Long description

Figure 11 depicts U.S. and Canada annual fourth highest maximum 8-hour ozone concentration for sites within 500 km of the U.S.-Canada border in parts per billion (ppb) from 1995 to 2014. Ozone levels have decreased over this time period. While some of the lowest ozone concentration levels are associated with cool, rainy summers (2004, 2009, 2014) in eastern North America, ozone concentration levels are mainly due to the emission reduction programs described in this report.

Source: EPA and ECCC, 2014

Downward trends in concentrations of ozone-season NOX and VOCs are shown in Figures 12 and 13. Ambient concentrations of NOX and VOCs reflect the significant reductions in emissions of these ozone precursors. Ozone concentrations reflect not only precursor concentrations, but also meteorological conditions for ozone formation. While some of the lowest ozone concentration levels are associated with cool, rainy summers (2004, 2009, 2014), ozone concentration levels are mainly due to the emission reductions programs described in this report.

Figure 12. Average Ozone Season (May–September) 1-hour NOX Concentrations for Sites within 500 km of the United States–Canada Border, 1995–2014

Long description

Figure 12 depicts Canada and U.S. ozone season 1-hour NOx concentration for sites within 500 km of the Canada-U.S. border in ppb from 1995 to 2014. The NOx data shown in Figure 12 represent measurements for the “ozone season” (i.e., May through September) and indicate a decline in the ambient level of NOx.

Source: EPA and ECCC, 2014

Figure 13. Average Ozone Season (May–September) 24-hour VOC Concentrations for Sites within 500 km of the United States–Canada Border, 1995–2014

Long description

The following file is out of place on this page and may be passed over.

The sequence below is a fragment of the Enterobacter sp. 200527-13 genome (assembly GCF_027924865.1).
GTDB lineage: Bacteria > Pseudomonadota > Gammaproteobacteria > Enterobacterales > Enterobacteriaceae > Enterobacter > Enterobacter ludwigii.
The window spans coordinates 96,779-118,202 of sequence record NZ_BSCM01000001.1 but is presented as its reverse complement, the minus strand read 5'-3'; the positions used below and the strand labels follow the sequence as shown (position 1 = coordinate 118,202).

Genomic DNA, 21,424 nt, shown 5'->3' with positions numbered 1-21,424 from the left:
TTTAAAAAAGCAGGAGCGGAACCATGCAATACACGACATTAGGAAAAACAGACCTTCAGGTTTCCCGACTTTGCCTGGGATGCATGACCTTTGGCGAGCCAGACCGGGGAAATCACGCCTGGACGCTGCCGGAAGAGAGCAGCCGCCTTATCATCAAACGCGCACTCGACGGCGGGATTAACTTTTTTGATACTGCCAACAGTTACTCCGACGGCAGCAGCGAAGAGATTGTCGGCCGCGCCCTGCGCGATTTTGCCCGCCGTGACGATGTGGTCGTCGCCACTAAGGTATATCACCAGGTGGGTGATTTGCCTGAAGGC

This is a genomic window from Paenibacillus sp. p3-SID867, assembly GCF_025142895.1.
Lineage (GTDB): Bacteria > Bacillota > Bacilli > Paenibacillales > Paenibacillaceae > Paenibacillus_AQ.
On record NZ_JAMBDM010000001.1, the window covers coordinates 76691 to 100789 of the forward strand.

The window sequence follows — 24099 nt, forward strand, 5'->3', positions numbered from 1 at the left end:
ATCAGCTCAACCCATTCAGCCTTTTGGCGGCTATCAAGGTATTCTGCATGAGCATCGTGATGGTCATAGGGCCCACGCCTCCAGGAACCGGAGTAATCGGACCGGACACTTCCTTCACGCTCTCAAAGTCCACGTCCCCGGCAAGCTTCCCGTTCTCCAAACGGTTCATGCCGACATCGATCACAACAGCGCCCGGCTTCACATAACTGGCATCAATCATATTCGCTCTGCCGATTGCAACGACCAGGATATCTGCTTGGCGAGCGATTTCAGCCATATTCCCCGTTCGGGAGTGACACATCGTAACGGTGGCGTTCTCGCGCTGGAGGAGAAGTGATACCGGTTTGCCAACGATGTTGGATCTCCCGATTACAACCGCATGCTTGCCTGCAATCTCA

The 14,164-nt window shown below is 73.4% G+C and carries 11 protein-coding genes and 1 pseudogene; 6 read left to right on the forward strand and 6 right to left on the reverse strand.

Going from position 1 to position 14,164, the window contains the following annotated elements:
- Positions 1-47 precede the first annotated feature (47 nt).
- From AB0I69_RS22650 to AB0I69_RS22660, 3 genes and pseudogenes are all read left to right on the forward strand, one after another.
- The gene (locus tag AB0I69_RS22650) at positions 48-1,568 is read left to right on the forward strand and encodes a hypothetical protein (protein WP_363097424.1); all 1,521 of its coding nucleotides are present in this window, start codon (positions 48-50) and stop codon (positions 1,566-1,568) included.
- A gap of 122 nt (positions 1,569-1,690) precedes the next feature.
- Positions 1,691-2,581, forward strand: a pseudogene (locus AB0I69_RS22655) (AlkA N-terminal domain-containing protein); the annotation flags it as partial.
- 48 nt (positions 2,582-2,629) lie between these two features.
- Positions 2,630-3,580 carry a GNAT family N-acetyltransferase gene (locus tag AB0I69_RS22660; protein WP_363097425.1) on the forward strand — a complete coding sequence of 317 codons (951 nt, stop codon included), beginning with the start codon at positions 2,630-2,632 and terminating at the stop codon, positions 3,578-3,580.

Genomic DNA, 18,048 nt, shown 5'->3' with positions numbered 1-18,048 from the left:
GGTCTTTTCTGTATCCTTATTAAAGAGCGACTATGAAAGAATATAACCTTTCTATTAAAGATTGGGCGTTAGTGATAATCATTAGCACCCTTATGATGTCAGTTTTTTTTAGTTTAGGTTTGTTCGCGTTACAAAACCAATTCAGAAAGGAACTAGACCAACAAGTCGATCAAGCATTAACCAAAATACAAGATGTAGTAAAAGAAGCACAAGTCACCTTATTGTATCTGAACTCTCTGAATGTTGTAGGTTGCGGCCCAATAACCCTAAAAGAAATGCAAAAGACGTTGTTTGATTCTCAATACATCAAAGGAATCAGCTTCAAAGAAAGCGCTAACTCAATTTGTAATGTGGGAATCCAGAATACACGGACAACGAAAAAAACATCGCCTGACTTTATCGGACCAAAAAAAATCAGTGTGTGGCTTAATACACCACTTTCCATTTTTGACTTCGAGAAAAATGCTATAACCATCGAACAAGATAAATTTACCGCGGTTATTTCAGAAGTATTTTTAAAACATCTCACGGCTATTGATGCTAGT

Figure 13 depicts Canada and U.S. annual average 24-hour VOC concentration for sites with 500 km of the Canada-U.S. border in ppb from 1995 to 2014. The VOC data shown in Figure 13 represent measurements for the “ozone season” (i.e., May through September) and indicate a decline in the ambient level of VOCs.

Source: EPA and ECCC, 2014

Emissions and emission trends in the PEMA

Table 1 shows 2014 United States and Canadian emissions in the PEMA. In the Canadian PEMA, the sectors that contribute the most to the area’s annual NOX emissions are on-road and non-road transportation. The predominant sectors that contribute to annual VOC emissions in the Canadian PEMA are solvent utilization processes, non-industrial fuel combustion, and non-road transportation. The sectors that contribute most to NOX emissions in the United States PEMA are transportation, electric power generation, and industrial sources. Transportation and solvent utilization are the predominant sectors for VOC emissions in the United States PEMA

Table 1.  PEMA Emissions during 2014

Canadian PEMA Region: Annual and Ozone Season Emissions
Emissions category 2014 annual - NOX 1000 short tons 2014 Annual - NOX 1000 metric tons 2014 annual - VOCs 1000 short tons 2014 Annual - VOCs 1000 metric tons 2014 ozone season - NOX 1000 short tons 2014 ozone season - NOX 1000 metric tons 2014 ozone season - VOCs 1000 short tons 2014 ozone season - VOCs 1000 metric tons
Industrial sources 70 64 72 65 34 31 30 27
Non-industrial fuel combustion 41 37 70 83 10 9 8 7
Electric power generation 9 8 0 0 3 3 0 0
On-road transportation 166 151 70 64 65 59 27 24
Non-road transportation 142 129 85 77 70 64 30 27
Solvent utilization 0 0 205 186 0 0 87 79
Other anthropogenic sources 7 6 87 79 4 4 38 34
Forest fires n/a n/a n/a n/a 0.008 0.009 0.720 0.653
Biogenic emissions 12 11 560 508 10 9 451 409
TOTALS 447 406 1171 1062 196 179 672 608
TOTALS without forest fires and biogenics 435 395 611 554 186 170 220 198

Notes: Short tons and metric tons are rounded to the nearest thousand. Totals in rows may not equal the sum of the individual columns.

Source: ECCC and EPA, 2016.

United States PEMA States: Annual and Ozone Season Emissions
Emissions category 2014 annual - NOX 1000 short tons 2014 Annual - NOX 1000 metric tons 2014 annual - VOCs 1000 short tons 2014 Annual - VOCs 1000 metric tons 2014 ozone season - NOX 1000 short tons 2014 ozone season - NOX 1000 metric tons 2014 ozone season - VOCs 1000 short tons 2014 ozone season - VOCs 1000 metric tons
Industrial sources 608 551 487 442 253 230 203 184
Non-industrial fuel combustion 310 281 192 174 129 117 80 73